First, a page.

Petunias are slightly drought-tolerant and will do well with a bit of dry soil between waterings. However, they can become thirsty during the blooming season to maintain the blooms. Still, it’s best to hand-water your potted petunias to prevent the risks of overwatering.
As discussed, you must habitually check the soil before feeding your plant more water. Using self-watering pots or wick-watering can keep the soil moist for too long, inviting pests and encouraging fungal growth.
Use Pots With Drainage Holes
Petunias have colorful blooms that can grace your garden from spring until fall. They also look fantastic in decorative pots. However, more than aesthetics, it’s important to choose pots with drainage holes to encourage the extra moisture to drain freely.
As you know, excess moisture in the soil can damage the roots when allowed to sit in the pot for long enough.
You can still use decorative pots as cachepots for your petunias, but ensure that the main pot has a drainage hole.
How Do I Know When My Petunias Need Water?
As I’ve explained, over-watering will cause root rot, leading to fungus and disease problems in your plants. On the other hand, you don’t want to give your petunias too little water either. So when should you water your petunias?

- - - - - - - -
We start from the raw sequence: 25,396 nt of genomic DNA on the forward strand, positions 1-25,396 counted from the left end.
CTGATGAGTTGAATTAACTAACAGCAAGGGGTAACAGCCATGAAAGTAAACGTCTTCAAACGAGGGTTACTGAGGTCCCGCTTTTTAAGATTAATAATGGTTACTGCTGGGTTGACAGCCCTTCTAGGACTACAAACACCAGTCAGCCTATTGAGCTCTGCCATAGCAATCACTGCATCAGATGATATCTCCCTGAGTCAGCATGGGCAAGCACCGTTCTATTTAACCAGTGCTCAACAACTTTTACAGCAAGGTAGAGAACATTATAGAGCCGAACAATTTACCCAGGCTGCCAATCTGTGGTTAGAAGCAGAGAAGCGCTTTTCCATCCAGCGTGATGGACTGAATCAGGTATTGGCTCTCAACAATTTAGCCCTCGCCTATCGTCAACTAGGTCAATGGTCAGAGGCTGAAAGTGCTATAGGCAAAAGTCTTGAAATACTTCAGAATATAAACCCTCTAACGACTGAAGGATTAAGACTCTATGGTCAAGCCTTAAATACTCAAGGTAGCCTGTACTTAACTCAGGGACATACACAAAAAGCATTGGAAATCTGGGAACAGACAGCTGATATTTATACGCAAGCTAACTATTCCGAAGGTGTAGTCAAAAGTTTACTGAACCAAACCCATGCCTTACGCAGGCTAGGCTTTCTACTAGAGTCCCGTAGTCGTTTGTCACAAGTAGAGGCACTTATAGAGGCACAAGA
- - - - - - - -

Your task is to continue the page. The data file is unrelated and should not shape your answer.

Your petunias need water if the soil is dry, they seem droopy, or if surrounding temperatures are too high. Usually, you should only need to water your petunias once every 5-7 days. However, if you have noticed they may be dry or need water, you can adjust your routine.
Petunias in pots need more frequent watering than those planted directly into the ground because they’re housed inside containers that hold less moisture than open ground does.
Petunias are more tolerant to drought than overwatering, so it can take some time before they show signs of thirst. But with a timely response to dehydration, your plant will highly likely recover.
You can also amend the soil if it’s draining too quickly by adding mulch or compost. Doing so will improve water retention and gradually enrich the soil to feed your plant added nutrients.
When watering your petunias, you want to ensure they’re getting enough water to thrive. A good rule of thumb is to keep an eye on the soil and the plant itself and pay attention to whether or not it needs water.
If you think your petunias need more water than usual, consider increasing the watering frequency until they are back on track. Alternatively, consider adding more organic matter to the potting mix to improve moisture retention.